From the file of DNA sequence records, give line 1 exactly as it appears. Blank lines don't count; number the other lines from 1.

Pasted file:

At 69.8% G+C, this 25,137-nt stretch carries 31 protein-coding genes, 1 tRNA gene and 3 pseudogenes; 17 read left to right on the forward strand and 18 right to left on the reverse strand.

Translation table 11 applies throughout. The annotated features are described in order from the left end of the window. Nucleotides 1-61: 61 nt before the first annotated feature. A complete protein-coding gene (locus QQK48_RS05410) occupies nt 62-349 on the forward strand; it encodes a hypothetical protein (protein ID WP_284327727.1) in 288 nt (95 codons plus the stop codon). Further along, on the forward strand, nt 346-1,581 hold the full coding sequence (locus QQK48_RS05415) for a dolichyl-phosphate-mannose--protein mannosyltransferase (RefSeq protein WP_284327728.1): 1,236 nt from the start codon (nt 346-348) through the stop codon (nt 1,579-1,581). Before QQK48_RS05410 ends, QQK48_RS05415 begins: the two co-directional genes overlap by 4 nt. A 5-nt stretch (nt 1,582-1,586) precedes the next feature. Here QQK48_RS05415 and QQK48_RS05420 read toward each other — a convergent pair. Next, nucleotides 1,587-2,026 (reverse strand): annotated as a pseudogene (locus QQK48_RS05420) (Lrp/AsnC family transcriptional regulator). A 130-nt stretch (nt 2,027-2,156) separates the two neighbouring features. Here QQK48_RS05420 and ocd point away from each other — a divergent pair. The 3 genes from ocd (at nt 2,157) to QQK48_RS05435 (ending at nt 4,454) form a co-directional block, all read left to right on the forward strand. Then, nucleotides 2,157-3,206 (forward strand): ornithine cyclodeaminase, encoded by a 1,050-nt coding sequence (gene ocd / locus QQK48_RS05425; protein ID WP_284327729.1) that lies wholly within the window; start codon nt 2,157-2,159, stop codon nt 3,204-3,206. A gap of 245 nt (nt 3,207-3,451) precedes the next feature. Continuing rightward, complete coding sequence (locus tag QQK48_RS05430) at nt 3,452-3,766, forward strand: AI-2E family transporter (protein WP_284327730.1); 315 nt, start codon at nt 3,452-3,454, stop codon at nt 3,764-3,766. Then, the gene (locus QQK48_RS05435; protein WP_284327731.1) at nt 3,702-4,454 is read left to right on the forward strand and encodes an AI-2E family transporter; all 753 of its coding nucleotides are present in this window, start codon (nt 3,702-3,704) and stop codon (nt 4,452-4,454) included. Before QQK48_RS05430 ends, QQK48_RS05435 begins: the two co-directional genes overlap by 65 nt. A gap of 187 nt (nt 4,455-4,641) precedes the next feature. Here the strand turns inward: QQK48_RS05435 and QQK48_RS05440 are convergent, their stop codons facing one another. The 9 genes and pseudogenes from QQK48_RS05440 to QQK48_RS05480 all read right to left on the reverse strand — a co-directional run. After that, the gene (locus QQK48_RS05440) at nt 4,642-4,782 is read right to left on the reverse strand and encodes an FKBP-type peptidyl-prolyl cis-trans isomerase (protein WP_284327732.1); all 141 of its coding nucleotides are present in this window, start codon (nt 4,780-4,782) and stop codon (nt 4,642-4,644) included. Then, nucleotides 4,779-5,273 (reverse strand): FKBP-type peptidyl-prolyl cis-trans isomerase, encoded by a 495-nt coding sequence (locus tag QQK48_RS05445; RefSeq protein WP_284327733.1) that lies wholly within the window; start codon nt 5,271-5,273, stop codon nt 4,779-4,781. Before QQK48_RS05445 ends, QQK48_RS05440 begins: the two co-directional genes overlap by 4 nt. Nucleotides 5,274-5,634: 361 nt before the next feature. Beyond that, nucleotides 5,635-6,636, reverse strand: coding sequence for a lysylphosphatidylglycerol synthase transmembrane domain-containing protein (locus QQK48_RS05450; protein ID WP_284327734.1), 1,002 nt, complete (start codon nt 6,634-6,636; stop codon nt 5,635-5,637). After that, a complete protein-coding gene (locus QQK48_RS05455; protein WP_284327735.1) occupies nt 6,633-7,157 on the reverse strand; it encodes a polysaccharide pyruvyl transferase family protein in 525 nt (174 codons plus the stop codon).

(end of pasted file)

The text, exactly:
At 69.8% G+C, this 25,137-nt stretch carries 31 protein-coding genes, 1 tRNA gene and 3 pseudogenes; 17 read left to right on the forward strand and 18 right to left on the reverse strand.